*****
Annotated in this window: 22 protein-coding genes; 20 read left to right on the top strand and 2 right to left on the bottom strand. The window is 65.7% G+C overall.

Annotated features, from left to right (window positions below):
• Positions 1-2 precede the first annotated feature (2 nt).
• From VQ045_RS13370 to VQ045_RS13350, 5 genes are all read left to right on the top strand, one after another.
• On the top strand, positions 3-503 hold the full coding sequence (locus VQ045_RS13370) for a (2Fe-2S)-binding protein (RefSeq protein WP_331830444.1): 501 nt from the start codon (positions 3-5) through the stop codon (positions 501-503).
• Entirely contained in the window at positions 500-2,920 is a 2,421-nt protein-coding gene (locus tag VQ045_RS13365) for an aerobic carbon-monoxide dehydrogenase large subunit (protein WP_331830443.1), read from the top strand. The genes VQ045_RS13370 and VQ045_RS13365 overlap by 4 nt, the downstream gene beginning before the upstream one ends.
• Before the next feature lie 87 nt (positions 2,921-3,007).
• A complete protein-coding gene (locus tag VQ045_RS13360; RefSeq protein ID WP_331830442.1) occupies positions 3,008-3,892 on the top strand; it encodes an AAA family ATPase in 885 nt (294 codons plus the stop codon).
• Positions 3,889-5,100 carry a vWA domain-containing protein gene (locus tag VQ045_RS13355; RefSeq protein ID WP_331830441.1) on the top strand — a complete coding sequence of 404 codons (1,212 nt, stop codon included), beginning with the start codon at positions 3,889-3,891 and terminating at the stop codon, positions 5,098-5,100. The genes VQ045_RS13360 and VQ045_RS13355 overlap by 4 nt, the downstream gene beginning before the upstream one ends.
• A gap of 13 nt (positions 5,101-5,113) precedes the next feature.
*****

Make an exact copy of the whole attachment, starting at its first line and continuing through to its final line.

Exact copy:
Annotated in this window: 22 protein-coding genes; 20 read left to right on the top strand and 2 right to left on the bottom strand. The window is 65.7% G+C overall.

Annotated features, from left to right (window positions below):
• Positions 1-2 precede the first annotated feature (2 nt).
• From VQ045_RS13370 to VQ045_RS13350, 5 genes are all read left to right on the top strand, one after another.
• On the top strand, positions 3-503 hold the full coding sequence (locus VQ045_RS13370) for a (2Fe-2S)-binding protein (RefSeq protein WP_331830444.1): 501 nt from the start codon (positions 3-5) through the stop codon (positions 501-503).
• Entirely contained in the window at positions 500-2,920 is a 2,421-nt protein-coding gene (locus tag VQ045_RS13365) for an aerobic carbon-monoxide dehydrogenase large subunit (protein WP_331830443.1), read from the top strand. The genes VQ045_RS13370 and VQ045_RS13365 overlap by 4 nt, the downstream gene beginning before the upstream one ends.
• Before the next feature lie 87 nt (positions 2,921-3,007).
• A complete protein-coding gene (locus tag VQ045_RS13360; RefSeq protein ID WP_331830442.1) occupies positions 3,008-3,892 on the top strand; it encodes an AAA family ATPase in 885 nt (294 codons plus the stop codon).
• Positions 3,889-5,100 carry a vWA domain-containing protein gene (locus tag VQ045_RS13355; RefSeq protein ID WP_331830441.1) on the top strand — a complete coding sequence of 404 codons (1,212 nt, stop codon included), beginning with the start codon at positions 3,889-3,891 and terminating at the stop codon, positions 5,098-5,100. The genes VQ045_RS13360 and VQ045_RS13355 overlap by 4 nt, the downstream gene beginning before the upstream one ends.
• A gap of 13 nt (positions 5,101-5,113) precedes the next feature.